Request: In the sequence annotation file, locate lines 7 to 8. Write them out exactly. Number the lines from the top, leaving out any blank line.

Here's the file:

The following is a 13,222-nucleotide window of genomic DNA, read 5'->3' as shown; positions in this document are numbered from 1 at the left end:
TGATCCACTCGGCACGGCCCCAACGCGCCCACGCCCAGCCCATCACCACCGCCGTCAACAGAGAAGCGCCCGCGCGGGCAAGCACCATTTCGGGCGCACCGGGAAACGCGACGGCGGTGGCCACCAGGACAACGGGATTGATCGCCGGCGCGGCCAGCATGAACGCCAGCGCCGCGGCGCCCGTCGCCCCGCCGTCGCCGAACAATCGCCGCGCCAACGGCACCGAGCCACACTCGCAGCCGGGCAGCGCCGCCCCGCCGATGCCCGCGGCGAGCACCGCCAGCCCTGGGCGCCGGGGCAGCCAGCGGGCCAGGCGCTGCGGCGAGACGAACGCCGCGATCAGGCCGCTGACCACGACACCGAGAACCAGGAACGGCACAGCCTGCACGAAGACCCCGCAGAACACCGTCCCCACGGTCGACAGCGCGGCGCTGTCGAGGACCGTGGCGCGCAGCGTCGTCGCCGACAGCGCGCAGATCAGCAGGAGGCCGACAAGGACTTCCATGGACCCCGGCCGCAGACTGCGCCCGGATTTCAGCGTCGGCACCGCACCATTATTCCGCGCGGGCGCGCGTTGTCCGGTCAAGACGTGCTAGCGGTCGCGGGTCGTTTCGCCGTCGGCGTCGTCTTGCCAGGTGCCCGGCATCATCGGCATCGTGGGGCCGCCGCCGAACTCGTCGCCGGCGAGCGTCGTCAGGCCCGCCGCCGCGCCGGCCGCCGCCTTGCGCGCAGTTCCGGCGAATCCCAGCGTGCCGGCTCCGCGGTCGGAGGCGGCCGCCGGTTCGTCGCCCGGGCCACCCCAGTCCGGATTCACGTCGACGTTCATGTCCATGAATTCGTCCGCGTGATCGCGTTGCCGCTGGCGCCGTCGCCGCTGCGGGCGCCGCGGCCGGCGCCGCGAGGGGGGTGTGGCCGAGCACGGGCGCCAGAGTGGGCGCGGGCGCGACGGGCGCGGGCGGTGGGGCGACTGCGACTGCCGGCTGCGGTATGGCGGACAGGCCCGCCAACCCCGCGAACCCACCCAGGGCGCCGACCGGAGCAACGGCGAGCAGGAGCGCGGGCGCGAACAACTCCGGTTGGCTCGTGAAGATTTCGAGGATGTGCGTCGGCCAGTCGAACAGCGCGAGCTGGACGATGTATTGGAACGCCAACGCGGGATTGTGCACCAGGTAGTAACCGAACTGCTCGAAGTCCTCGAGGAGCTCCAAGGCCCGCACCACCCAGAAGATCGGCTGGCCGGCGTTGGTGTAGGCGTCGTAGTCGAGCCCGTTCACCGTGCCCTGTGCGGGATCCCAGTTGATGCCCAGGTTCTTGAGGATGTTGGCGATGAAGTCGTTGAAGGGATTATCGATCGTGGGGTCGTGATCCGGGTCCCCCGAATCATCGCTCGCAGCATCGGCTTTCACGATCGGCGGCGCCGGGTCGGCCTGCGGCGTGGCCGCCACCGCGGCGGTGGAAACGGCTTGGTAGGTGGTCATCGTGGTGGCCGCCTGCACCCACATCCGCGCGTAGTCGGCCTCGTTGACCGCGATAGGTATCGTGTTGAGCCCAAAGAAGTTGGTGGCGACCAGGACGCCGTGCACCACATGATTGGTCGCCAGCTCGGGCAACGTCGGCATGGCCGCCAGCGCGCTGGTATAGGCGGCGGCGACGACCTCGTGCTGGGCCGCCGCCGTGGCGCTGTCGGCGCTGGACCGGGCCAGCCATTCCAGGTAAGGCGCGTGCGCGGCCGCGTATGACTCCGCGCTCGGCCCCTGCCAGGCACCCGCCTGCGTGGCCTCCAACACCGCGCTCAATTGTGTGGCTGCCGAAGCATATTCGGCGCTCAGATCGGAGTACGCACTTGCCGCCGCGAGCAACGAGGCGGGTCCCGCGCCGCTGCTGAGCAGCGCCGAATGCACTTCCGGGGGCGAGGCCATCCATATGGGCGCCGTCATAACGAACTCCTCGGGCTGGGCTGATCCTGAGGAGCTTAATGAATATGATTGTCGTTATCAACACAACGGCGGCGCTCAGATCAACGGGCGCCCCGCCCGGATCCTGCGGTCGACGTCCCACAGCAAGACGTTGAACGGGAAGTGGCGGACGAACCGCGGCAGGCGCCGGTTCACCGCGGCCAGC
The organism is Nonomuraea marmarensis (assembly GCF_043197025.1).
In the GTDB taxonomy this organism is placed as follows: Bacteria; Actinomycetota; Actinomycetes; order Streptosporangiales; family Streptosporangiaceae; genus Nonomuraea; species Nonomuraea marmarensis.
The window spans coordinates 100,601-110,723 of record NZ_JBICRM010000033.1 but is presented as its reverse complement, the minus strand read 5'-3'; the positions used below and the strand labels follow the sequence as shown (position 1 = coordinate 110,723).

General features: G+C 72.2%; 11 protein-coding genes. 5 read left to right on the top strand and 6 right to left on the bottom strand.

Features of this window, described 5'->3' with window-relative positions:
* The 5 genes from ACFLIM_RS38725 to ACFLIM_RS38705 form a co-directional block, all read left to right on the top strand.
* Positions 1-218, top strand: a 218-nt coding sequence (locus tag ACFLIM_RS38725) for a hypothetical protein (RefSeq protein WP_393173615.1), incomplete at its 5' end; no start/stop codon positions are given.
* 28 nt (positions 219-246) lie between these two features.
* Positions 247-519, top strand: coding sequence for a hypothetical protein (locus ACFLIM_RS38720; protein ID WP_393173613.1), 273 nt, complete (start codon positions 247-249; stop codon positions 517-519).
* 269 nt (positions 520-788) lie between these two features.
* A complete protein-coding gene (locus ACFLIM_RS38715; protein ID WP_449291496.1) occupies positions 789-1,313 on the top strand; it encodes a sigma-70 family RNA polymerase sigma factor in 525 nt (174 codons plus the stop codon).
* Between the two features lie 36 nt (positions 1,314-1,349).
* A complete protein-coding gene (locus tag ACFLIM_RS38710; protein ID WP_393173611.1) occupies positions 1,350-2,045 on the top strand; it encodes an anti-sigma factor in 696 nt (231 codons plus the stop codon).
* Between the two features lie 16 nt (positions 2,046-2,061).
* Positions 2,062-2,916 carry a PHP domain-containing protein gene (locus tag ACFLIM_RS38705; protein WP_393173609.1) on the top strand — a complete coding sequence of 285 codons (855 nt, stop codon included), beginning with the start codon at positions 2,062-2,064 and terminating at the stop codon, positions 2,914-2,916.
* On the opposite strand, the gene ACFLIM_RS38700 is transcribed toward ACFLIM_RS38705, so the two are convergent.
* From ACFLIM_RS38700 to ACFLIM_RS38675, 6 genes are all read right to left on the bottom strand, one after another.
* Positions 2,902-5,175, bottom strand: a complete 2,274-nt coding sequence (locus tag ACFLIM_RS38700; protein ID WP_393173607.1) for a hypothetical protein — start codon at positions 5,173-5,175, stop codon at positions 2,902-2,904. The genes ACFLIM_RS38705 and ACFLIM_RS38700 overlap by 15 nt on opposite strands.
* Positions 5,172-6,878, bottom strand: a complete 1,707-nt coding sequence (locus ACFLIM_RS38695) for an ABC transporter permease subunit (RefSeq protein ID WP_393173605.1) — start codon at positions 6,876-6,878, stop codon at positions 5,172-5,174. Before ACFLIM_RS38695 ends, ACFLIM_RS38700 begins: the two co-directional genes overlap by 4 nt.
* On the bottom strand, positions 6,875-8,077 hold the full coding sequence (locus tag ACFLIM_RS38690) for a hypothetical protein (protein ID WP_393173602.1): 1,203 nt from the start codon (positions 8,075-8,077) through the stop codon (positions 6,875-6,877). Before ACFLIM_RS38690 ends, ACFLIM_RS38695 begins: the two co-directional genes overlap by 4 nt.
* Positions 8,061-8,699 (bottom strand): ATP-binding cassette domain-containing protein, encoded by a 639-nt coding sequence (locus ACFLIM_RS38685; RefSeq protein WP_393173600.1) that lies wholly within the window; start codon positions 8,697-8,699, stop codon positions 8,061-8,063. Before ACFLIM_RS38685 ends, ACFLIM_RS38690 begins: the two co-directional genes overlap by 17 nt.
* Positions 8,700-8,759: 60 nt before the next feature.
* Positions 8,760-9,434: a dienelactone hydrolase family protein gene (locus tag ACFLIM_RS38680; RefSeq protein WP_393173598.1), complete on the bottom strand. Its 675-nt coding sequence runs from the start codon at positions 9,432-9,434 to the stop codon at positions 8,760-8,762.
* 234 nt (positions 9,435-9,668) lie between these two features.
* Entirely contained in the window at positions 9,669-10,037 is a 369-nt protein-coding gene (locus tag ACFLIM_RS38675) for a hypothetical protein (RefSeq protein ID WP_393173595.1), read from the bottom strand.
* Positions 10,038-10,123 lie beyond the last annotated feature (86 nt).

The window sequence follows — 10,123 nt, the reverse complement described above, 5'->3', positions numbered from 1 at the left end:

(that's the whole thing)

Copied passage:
Features of this window, described 5'->3' with window-relative positions:
* The 5 genes from ACFLIM_RS38725 to ACFLIM_RS38705 form a co-directional block, all read left to right on the top strand.